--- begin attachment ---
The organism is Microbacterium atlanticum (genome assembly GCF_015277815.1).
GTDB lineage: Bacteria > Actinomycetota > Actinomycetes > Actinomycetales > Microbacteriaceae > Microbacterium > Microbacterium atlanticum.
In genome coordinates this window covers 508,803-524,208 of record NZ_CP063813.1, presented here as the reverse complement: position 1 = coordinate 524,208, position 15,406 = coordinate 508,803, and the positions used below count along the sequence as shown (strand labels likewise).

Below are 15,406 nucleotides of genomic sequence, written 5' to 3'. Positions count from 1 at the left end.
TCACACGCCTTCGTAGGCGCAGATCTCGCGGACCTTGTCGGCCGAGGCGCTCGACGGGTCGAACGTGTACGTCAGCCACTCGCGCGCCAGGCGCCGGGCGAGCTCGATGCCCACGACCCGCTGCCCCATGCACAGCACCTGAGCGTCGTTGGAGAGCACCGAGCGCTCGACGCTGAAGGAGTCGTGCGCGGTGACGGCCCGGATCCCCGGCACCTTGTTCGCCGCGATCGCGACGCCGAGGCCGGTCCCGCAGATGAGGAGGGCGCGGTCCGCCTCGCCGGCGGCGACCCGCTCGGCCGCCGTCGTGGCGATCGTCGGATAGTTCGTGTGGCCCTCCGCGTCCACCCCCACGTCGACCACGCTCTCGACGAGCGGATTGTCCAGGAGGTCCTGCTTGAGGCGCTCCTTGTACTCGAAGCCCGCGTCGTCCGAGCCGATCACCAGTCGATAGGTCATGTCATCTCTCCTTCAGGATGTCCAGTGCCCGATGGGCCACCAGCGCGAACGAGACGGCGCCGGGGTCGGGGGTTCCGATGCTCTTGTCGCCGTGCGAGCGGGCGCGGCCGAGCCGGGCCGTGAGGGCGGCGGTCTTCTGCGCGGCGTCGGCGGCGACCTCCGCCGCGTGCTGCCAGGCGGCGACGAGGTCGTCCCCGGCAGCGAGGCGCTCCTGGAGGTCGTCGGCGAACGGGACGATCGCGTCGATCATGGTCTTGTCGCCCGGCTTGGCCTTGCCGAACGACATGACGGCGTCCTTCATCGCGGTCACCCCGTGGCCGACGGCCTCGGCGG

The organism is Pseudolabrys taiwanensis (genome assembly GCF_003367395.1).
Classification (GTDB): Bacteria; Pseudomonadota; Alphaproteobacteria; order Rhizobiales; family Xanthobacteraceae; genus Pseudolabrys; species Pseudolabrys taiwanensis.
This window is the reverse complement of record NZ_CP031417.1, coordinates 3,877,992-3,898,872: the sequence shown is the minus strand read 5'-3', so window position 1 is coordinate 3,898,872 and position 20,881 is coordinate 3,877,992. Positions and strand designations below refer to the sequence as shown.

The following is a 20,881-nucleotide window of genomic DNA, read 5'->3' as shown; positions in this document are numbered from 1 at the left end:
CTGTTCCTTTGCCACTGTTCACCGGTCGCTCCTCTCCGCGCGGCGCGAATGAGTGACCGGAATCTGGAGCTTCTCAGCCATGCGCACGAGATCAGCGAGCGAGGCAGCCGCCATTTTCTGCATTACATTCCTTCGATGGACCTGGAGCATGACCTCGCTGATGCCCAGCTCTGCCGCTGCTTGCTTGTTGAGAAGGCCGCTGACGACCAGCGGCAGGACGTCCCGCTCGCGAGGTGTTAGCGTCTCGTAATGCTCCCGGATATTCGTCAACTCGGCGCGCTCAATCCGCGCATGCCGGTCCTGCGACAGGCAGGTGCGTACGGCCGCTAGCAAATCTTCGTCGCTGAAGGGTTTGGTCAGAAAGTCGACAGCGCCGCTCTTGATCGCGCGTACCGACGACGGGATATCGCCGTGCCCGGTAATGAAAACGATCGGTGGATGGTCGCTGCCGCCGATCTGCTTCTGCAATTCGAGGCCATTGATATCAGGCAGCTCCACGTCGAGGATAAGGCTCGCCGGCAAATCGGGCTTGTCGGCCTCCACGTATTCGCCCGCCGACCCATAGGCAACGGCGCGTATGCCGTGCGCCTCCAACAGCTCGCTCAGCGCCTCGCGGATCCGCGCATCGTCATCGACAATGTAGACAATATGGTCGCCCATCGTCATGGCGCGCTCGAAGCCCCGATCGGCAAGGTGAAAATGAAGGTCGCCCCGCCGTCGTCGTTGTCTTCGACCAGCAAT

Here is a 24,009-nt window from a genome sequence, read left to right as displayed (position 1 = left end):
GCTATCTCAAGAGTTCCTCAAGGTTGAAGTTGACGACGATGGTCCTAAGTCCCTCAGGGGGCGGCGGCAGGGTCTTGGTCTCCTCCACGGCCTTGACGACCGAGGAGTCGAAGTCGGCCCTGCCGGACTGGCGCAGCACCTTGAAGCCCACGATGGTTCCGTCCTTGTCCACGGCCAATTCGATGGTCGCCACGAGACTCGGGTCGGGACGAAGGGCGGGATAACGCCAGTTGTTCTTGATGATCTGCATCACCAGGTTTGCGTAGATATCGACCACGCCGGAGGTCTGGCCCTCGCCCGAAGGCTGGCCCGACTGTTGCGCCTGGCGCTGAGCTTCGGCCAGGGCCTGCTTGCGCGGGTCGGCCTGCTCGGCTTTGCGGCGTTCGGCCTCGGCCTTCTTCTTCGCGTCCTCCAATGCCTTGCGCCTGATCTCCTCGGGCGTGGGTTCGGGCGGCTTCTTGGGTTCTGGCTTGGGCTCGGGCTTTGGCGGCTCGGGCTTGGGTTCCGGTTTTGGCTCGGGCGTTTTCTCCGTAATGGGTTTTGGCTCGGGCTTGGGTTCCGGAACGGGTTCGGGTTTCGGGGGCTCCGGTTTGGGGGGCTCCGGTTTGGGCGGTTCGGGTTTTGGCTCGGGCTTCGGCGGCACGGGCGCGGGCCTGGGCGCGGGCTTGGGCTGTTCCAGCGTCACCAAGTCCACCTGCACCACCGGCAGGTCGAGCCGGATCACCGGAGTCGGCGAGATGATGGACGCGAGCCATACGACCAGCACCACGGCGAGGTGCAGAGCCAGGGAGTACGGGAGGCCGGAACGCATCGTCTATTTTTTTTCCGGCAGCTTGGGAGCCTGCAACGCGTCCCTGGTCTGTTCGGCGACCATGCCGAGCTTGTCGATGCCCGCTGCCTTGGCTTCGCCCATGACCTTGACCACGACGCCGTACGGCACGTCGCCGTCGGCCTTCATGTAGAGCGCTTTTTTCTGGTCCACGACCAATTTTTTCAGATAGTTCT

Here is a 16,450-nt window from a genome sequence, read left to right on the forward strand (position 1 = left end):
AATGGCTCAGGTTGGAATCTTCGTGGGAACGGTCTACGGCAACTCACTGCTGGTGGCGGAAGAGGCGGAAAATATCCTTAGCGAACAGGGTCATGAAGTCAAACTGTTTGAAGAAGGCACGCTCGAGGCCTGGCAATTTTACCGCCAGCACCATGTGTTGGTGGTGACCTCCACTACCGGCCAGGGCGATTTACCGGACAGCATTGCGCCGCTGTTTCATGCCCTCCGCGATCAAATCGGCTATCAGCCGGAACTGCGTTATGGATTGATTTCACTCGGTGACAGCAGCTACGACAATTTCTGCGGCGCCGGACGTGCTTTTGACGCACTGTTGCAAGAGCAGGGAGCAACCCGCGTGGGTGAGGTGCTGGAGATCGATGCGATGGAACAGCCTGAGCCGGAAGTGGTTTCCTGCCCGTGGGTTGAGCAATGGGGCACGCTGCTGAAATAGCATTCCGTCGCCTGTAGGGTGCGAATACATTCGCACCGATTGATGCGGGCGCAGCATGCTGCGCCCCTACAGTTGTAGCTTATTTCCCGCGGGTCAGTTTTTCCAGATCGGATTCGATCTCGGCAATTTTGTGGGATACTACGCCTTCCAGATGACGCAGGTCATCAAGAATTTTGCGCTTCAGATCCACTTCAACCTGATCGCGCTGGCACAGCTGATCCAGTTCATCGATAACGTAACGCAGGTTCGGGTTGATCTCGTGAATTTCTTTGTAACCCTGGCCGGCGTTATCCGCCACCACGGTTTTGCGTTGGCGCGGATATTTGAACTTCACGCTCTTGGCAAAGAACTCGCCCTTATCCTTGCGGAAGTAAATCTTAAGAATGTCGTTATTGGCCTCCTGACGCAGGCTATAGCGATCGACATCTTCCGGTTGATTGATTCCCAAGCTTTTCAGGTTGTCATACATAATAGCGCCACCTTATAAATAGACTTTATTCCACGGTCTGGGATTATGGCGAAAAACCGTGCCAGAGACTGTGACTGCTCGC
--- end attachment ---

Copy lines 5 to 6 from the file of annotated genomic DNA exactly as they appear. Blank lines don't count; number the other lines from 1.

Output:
TCACACGCCTTCGTAGGCGCAGATCTCGCGGACCTTGTCGGCCGAGGCGCTCGACGGGTCGAACGTGTACGTCAGCCACTCGCGCGCCAGGCGCCGGGCGAGCTCGATGCCCACGACCCGCTGCCCCATGCACAGCACCTGAGCGTCGTTGGAGAGCACCGAGCGCTCGACGCTGAAGGAGTCGTGCGCGGTGACGGCCCGGATCCCCGGCACCTTGTTCGCCGCGATCGCGACGCCGAGGCCGGTCCCGCAGATGAGGAGGGCGCGGTCCGCCTCGCCGGCGGCGACCCGCTCGGCCGCCGTCGTGGCGATCGTCGGATAGTTCGTGTGGCCCTCCGCGTCCACCCCCACGTCGACCACGCTCTCGACGAGCGGATTGTCCAGGAGGTCCTGCTTGAGGCGCTCCTTGTACTCGAAGCCCGCGTCGTCCGAGCCGATCACCAGTCGATAGGTCATGTCATCTCTCCTTCAGGATGTCCAGTGCCCGATGGGCCACCAGCGCGAACGAGACGGCGCCGGGGTCGGGGGTTCCGATGCTCTTGTCGCCGTGCGAGCGGGCGCGGCCGAGCCGGGCCGTGAGGGCGGCGGTCTTCTGCGCGGCGTCGGCGGCGACCTCCGCCGCGTGCTGCCAGGCGGCGACGAGGTCGTCCCCGGCAGCGAGGCGCTCCTGGAGGTCGTCGGCGAACGGGACGATCGCGTCGATCATGGTCTTGTCGCCCGGCTTGGCCTTGCCGAACGACATGACGGCGTCCTTCATCGCGGTCACCCCGTGGCCGACGGCCTCGGCGG

The organism is Pseudolabrys taiwanensis (genome assembly GCF_003367395.1).